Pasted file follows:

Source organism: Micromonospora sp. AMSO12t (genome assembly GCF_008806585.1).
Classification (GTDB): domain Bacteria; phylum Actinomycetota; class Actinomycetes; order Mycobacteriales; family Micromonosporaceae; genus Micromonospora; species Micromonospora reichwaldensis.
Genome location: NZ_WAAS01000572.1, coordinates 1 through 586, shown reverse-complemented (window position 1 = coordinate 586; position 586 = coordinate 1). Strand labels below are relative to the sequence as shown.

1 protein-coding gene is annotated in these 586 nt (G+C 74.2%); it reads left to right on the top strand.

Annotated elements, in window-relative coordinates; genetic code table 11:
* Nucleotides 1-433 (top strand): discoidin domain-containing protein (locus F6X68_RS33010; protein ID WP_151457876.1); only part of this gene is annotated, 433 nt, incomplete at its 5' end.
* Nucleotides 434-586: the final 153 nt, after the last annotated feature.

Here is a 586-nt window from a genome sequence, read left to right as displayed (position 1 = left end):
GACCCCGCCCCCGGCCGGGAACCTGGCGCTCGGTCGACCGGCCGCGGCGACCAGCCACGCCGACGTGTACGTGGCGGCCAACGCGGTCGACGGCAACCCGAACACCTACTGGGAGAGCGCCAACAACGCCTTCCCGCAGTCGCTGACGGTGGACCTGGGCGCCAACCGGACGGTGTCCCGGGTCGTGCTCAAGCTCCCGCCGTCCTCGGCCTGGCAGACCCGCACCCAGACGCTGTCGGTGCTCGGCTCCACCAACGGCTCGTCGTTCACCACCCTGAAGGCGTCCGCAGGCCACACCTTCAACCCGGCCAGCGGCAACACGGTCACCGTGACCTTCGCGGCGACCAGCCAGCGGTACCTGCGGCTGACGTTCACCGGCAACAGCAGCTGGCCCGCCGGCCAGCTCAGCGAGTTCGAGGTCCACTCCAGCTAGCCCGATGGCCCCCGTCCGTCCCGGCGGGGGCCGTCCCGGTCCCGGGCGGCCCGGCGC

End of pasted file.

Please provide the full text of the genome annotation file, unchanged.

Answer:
Source organism: Micromonospora sp. AMSO12t (genome assembly GCF_008806585.1).
Classification (GTDB): domain Bacteria; phylum Actinomycetota; class Actinomycetes; order Mycobacteriales; family Micromonosporaceae; genus Micromonospora; species Micromonospora reichwaldensis.
Genome location: NZ_WAAS01000572.1, coordinates 1 through 586, shown reverse-complemented (window position 1 = coordinate 586; position 586 = coordinate 1). Strand labels below are relative to the sequence as shown.

1 protein-coding gene is annotated in these 586 nt (G+C 74.2%); it reads left to right on the top strand.

Annotated elements, in window-relative coordinates; genetic code table 11:
* Nucleotides 1-433 (top strand): discoidin domain-containing protein (locus F6X68_RS33010; protein ID WP_151457876.1); only part of this gene is annotated, 433 nt, incomplete at its 5' end.
* Nucleotides 434-586: the final 153 nt, after the last annotated feature.

Here is a 586-nt window from a genome sequence, read left to right as displayed (position 1 = left end):
GACCCCGCCCCCGGCCGGGAACCTGGCGCTCGGTCGACCGGCCGCGGCGACCAGCCACGCCGACGTGTACGTGGCGGCCAACGCGGTCGACGGCAACCCGAACACCTACTGGGAGAGCGCCAACAACGCCTTCCCGCAGTCGCTGACGGTGGACCTGGGCGCCAACCGGACGGTGTCCCGGGTCGTGCTCAAGCTCCCGCCGTCCTCGGCCTGGCAGACCCGCACCCAGACGCTGTCGGTGCTCGGCTCCACCAACGGCTCGTCGTTCACCACCCTGAAGGCGTCCGCAGGCCACACCTTCAACCCGGCCAGCGGCAACACGGTCACCGTGACCTTCGCGGCGACCAGCCAGCGGTACCTGCGGCTGACGTTCACCGGCAACAGCAGCTGGCCCGCCGGCCAGCTCAGCGAGTTCGAGGTCCACTCCAGCTAGCCCGATGGCCCCCGTCCGTCCCGGCGGGGGCCGTCCCGGTCCCGGGCGGCCCGGCGC